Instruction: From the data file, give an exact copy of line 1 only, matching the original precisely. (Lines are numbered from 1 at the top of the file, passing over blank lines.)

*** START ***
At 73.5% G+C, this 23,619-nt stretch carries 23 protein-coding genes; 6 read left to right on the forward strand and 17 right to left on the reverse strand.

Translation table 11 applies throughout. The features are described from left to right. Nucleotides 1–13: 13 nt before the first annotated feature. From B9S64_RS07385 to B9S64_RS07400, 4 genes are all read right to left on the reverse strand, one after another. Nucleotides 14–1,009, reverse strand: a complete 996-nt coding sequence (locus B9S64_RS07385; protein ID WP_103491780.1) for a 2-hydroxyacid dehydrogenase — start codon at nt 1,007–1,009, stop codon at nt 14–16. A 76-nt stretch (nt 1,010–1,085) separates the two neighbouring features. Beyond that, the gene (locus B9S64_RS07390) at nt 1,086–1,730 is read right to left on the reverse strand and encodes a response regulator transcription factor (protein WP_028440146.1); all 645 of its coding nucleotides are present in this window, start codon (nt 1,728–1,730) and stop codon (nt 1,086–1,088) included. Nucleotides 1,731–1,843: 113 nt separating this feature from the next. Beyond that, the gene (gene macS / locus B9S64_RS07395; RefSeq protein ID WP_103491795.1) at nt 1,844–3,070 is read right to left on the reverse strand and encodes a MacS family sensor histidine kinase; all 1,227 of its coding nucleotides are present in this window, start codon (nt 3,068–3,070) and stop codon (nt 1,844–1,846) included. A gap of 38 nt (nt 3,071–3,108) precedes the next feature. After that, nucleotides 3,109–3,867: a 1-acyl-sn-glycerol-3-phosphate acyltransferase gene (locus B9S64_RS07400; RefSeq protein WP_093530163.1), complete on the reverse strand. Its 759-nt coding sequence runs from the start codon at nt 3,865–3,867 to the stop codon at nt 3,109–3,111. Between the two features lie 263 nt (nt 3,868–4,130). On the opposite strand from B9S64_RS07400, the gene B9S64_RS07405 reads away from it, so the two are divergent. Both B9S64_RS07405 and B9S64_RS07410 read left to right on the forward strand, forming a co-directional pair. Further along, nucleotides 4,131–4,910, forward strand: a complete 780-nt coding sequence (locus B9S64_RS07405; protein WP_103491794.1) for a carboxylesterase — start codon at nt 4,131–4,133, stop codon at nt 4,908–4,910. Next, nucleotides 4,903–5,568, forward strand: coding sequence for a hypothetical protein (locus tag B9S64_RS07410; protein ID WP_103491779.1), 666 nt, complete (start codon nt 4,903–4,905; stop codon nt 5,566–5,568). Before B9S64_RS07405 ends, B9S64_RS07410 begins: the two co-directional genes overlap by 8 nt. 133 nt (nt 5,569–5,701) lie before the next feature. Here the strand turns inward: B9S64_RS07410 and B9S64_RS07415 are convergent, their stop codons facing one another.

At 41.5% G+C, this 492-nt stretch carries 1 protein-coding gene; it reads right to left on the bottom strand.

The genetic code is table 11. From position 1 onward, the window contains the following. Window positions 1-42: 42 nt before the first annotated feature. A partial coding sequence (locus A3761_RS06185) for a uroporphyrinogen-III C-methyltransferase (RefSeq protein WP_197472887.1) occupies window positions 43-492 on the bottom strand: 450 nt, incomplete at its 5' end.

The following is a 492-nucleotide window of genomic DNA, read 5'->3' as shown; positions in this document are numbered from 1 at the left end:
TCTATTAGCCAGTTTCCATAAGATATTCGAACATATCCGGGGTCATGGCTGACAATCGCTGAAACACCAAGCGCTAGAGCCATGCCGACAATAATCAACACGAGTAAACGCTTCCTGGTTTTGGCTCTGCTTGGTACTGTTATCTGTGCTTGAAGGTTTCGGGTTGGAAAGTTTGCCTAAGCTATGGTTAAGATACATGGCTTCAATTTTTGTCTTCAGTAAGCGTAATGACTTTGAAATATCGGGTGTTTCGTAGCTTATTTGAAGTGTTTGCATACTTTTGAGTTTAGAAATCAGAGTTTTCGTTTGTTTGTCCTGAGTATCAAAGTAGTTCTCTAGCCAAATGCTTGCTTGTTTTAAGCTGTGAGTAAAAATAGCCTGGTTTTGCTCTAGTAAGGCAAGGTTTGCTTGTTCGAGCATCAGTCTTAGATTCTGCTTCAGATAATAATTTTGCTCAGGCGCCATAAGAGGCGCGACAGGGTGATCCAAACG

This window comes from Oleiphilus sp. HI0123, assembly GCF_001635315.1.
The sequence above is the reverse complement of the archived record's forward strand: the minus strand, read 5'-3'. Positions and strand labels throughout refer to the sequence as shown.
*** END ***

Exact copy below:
At 73.5% G+C, this 23,619-nt stretch carries 23 protein-coding genes; 6 read left to right on the forward strand and 17 right to left on the reverse strand.